Zimbabwe’s regulatory environment for women’s economic inclusion has improved over the past two years, but Zimbabwe is missing mention among 40 countries globally that enacted 62 reforms that will help women.

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However, Zimbabwe occupies the third spot in Africa’s top five performers with a score of 86,9 points in as far as female participation in economic issues and legal rights protection is concerned.

The study titled Women Business and the Law (WBL) 2020, measures 190 economies, tracking how laws affect women at different stages in their working lives and focusing on those laws applicable in the main business city.

Conducted from June 2017 to September 2019, it covers reforms in eight areas that are associated with women’s economic empowerment, precisely on mobility, workplace, salary, marriage, parenthood, entrepreneurship, assets and pension.

The best performer from Africa is Mauritius with a score of 91,9/100 followed by South Africa scoring 88,1/100. Lagging behind Zimbabwe in Africa’s top five are Cape Verde and Namibia (tie) as well as Tanzania with scores of 86,3 and 84,4 respectively.

In Sub-Saharan Africa, 11 economies implemented 16 reforms in seven areas, but the Democratic Republic of Congo introduced social insurance maternity benefits and equalised retirement ages, while in Ivory Coast, spouses now have equal rights to own and manage property.

The most recent statistics published on the Reserve Bank of Zimbabwe website makes reference to a FinScope Survey data of 2011 and 2014 which revealed that the level of access to formal -financial services for women adults increased from 35% in 2011 to 68% in 2014 due to increased access to non-bank financial services, mainly mobile financial services. ‘

Major drivers to uptake of mobile money were to receive money (72%), to send money (57%) and to withdraw money (32%). The deep-dive analysis also revealed that 72% of female adults in Zimbabwe did not use insurance products at all, whether formal or informal.

In Zimbabwe, while the financial inclusion level is on the upswing, it is mostly men who are captured in the system, while women, across regions of the country, are set back by religious, cultural and educational factors, limiting their potential.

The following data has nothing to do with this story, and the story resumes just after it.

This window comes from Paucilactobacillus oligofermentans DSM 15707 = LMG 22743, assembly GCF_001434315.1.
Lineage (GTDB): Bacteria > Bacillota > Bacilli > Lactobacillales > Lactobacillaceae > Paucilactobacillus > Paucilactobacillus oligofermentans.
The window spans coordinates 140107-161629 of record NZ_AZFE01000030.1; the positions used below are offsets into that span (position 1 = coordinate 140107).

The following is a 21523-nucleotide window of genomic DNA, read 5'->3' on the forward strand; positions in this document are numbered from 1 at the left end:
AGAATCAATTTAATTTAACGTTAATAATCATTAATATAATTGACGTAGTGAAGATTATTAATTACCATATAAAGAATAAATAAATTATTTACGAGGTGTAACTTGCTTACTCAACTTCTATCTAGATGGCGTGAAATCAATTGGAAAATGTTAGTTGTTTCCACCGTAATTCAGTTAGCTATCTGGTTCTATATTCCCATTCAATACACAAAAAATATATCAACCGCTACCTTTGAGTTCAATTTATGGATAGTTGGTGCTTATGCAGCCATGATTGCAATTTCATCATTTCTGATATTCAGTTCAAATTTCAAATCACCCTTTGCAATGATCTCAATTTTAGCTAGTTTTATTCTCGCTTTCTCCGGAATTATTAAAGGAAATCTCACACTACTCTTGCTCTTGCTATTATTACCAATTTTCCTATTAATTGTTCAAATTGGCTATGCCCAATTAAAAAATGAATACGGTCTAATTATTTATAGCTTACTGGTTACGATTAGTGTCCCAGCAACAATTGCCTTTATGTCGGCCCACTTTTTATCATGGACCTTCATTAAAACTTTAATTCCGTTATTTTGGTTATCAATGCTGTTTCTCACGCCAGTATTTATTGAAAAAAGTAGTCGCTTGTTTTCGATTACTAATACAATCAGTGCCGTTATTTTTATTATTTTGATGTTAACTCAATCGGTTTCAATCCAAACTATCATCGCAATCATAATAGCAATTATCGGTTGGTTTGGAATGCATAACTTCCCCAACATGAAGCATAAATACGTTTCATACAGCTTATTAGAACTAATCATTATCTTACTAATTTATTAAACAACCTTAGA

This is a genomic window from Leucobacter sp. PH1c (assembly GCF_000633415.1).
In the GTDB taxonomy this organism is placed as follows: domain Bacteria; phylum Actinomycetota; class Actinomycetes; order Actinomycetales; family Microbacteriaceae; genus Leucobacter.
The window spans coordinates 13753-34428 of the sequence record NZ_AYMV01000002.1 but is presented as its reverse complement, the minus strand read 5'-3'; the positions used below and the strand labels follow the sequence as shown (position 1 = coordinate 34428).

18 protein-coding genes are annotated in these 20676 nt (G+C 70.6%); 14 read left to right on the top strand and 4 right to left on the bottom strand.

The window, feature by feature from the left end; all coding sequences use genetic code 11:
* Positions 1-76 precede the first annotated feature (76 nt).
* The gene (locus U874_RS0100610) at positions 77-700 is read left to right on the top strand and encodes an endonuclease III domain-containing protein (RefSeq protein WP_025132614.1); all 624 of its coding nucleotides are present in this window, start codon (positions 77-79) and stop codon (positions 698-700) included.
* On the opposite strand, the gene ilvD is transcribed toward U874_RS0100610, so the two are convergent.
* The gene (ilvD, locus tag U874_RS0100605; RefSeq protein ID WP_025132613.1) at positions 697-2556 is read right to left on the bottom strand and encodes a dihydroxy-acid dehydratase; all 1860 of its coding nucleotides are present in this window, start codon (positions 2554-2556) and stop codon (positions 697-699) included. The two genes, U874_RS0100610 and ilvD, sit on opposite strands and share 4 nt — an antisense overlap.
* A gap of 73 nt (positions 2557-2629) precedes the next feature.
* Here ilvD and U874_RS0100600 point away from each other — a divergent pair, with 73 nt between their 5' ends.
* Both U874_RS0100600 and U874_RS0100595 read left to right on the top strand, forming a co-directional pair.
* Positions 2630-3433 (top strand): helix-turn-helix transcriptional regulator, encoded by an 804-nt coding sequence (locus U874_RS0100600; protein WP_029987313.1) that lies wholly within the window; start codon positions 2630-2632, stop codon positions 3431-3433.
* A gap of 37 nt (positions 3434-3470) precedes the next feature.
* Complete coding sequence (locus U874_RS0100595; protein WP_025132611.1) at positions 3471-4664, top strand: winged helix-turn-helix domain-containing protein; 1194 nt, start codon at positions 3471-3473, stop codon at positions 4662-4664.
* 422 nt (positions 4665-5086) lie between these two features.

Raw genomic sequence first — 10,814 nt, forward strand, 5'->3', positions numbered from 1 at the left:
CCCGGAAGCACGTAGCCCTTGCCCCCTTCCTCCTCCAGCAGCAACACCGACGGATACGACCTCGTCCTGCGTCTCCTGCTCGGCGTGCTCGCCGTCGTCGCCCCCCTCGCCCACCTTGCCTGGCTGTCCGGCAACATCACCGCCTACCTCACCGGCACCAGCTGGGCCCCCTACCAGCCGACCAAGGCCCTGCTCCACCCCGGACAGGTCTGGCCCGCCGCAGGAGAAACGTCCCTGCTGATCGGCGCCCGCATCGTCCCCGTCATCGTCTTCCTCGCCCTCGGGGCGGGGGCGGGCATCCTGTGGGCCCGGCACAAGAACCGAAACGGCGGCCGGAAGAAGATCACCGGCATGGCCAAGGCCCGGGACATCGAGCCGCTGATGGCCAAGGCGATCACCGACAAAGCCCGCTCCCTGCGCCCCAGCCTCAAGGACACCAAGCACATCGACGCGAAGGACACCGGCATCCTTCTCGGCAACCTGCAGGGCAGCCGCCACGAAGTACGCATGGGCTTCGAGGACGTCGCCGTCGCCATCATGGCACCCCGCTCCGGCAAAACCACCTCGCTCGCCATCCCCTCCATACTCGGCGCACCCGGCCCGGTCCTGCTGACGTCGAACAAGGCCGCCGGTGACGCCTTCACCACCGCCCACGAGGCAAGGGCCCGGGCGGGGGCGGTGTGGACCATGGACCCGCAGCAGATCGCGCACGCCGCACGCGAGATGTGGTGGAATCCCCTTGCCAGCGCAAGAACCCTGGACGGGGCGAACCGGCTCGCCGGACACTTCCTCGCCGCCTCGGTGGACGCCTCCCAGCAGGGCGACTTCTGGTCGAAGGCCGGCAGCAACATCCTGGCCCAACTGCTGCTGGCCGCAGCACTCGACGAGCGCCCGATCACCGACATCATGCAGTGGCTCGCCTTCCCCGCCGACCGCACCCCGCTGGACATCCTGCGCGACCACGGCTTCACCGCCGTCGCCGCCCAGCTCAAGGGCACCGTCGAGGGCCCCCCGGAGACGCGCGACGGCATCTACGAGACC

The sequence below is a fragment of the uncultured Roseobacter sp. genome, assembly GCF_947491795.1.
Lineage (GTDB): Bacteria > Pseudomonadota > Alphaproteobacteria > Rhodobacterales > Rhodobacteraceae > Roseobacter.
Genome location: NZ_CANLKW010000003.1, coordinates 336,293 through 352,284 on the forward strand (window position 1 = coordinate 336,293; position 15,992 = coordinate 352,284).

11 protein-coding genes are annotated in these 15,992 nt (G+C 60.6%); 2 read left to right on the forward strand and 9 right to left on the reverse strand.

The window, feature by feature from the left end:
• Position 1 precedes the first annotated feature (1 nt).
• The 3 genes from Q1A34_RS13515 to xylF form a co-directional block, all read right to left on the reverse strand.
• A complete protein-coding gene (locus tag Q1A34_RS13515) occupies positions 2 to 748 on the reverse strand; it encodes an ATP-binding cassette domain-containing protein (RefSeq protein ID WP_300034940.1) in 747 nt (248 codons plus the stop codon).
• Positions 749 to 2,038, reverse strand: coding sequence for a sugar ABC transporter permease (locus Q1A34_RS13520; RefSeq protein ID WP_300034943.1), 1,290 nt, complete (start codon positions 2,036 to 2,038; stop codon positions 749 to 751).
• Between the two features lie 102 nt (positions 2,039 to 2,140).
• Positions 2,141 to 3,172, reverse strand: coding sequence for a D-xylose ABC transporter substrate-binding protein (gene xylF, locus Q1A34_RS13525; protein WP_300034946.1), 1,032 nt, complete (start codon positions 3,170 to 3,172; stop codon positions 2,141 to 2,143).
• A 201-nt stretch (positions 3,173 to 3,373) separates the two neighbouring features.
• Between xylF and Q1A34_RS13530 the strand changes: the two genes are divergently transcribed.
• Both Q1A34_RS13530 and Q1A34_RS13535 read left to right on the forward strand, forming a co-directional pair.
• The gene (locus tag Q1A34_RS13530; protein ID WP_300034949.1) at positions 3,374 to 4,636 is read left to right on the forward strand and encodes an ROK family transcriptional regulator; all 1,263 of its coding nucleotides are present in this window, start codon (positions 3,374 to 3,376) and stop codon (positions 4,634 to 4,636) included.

Late last year, Women Affairs, Community, Small and Medium Enterprises Development minister Sithembiso Nyoni said the government was satisfied with the impact Zimbabwe Women’s Microfinance Bank (ZWMB) has had towards increasing financial inclusion of women.

I am satisfied with the impact of the Women’s Bank in enabling the financial inclusion of women. Due to its existence, women’s profiles in the banking sector has risen from 37% to 70%. Over the years, most women were not banking, but after the opening of the Women’s Bank the trends have significantly changed, heralding the bank’s importance and the impact it has had, she said.

In December 2016, there were 1,46 million bank accounts and 770 000 of these were held by women. This translates to 52% of all accounts that were held by banks then. This is not too far from the structure of our population. Fast forward to December 2018 and only 26% of all the accounts held by banks are opened by women.

In the micro-finance sector, as at December 2018, active women clients constituted 40,78% of the total number of active clients compared to 32,50% as at December 2012. Total loans to women clients ($112,28m) constituted 29,01% of the total loans ($386,99m).

Key to the assessment of this matrix is the contribution of mobile money to Zimbabwe’s financial inclusion which houses about nine million people and accounting for 80% of Zimbabwe’s adult population.

Source: African News Agency